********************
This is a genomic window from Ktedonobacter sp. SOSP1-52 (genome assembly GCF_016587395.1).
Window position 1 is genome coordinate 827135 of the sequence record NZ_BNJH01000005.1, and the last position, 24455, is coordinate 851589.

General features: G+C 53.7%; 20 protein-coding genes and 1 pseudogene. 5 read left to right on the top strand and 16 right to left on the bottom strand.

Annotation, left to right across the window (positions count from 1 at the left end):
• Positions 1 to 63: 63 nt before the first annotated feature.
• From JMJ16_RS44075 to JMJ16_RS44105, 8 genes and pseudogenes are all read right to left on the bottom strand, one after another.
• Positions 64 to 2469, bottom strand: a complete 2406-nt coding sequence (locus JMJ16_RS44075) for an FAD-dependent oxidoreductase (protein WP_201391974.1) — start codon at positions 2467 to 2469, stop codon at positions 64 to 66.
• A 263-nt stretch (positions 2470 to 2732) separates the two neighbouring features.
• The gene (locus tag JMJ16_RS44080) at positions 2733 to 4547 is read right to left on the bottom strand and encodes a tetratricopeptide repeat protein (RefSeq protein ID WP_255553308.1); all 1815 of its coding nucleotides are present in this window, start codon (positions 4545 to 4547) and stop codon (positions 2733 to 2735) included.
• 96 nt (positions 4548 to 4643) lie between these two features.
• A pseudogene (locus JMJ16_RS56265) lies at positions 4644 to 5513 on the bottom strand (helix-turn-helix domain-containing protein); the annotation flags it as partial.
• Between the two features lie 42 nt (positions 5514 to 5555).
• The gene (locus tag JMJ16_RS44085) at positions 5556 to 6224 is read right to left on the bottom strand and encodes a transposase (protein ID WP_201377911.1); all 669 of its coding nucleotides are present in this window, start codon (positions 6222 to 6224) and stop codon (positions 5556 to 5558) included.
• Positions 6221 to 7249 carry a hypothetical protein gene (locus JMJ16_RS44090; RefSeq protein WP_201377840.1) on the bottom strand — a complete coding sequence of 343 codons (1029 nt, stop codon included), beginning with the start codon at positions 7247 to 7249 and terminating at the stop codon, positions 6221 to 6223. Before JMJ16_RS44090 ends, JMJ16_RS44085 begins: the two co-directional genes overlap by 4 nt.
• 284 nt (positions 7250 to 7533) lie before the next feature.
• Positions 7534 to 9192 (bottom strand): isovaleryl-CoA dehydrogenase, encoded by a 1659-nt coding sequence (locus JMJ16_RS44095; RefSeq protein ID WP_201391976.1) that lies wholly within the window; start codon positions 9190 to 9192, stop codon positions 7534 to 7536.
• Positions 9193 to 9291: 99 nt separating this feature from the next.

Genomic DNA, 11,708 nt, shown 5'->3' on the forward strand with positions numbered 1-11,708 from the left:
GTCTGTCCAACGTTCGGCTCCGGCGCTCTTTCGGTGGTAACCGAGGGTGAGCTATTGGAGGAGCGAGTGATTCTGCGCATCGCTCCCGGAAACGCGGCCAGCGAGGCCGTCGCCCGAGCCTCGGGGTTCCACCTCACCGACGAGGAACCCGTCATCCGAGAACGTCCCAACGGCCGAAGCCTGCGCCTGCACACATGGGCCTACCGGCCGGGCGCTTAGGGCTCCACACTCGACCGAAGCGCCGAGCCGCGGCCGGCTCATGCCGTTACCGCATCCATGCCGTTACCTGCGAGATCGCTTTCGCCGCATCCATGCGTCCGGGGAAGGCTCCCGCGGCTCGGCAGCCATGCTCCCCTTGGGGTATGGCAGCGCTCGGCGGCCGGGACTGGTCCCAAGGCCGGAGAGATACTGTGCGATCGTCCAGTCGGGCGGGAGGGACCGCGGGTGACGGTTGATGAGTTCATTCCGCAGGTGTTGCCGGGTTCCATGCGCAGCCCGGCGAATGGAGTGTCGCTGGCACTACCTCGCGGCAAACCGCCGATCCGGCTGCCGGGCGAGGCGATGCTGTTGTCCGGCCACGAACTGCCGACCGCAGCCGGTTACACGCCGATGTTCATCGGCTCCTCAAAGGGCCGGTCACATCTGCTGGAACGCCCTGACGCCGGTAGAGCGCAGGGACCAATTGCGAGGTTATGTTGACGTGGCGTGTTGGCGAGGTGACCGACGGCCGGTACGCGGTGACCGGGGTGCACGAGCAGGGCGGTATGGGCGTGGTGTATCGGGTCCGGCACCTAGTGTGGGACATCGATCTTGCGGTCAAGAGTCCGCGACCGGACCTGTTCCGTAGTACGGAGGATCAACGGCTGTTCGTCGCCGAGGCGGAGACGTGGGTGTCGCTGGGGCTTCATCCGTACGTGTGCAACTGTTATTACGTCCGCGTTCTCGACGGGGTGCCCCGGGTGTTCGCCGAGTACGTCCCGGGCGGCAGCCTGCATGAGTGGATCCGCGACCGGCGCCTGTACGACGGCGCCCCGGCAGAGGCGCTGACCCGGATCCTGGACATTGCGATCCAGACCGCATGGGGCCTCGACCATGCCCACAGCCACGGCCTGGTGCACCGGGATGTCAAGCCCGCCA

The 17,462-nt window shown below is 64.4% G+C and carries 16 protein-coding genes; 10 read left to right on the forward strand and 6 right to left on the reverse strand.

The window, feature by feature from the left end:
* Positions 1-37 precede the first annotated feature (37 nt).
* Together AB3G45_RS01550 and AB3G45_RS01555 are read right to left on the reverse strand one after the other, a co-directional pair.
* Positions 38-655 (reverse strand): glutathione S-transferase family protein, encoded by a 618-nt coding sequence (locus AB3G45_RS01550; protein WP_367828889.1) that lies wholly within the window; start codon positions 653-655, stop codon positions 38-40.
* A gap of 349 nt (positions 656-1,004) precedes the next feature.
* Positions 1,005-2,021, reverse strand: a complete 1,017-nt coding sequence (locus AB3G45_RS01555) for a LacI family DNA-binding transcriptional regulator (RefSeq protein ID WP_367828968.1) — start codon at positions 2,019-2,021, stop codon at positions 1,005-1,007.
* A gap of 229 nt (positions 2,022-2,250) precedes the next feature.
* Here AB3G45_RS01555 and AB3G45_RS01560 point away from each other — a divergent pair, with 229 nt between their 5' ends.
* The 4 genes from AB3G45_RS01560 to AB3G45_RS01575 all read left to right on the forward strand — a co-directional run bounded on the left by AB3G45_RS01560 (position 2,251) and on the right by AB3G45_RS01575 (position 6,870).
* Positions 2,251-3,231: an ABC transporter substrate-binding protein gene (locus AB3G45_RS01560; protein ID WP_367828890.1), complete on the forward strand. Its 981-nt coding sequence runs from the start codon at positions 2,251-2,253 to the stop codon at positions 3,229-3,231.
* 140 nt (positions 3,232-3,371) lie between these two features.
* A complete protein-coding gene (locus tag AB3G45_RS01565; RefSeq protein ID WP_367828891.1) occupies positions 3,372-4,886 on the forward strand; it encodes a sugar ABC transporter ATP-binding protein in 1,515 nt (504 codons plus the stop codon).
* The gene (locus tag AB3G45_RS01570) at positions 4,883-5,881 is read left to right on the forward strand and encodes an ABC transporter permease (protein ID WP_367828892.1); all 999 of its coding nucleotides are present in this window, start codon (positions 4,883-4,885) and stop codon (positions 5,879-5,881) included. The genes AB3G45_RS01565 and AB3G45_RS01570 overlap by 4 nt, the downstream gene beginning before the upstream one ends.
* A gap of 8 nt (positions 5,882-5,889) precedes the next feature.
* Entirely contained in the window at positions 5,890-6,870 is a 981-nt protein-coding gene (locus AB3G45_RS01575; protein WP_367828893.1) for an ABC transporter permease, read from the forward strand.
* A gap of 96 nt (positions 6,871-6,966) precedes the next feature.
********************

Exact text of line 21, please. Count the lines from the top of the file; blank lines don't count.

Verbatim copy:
The window, feature by feature from the left end: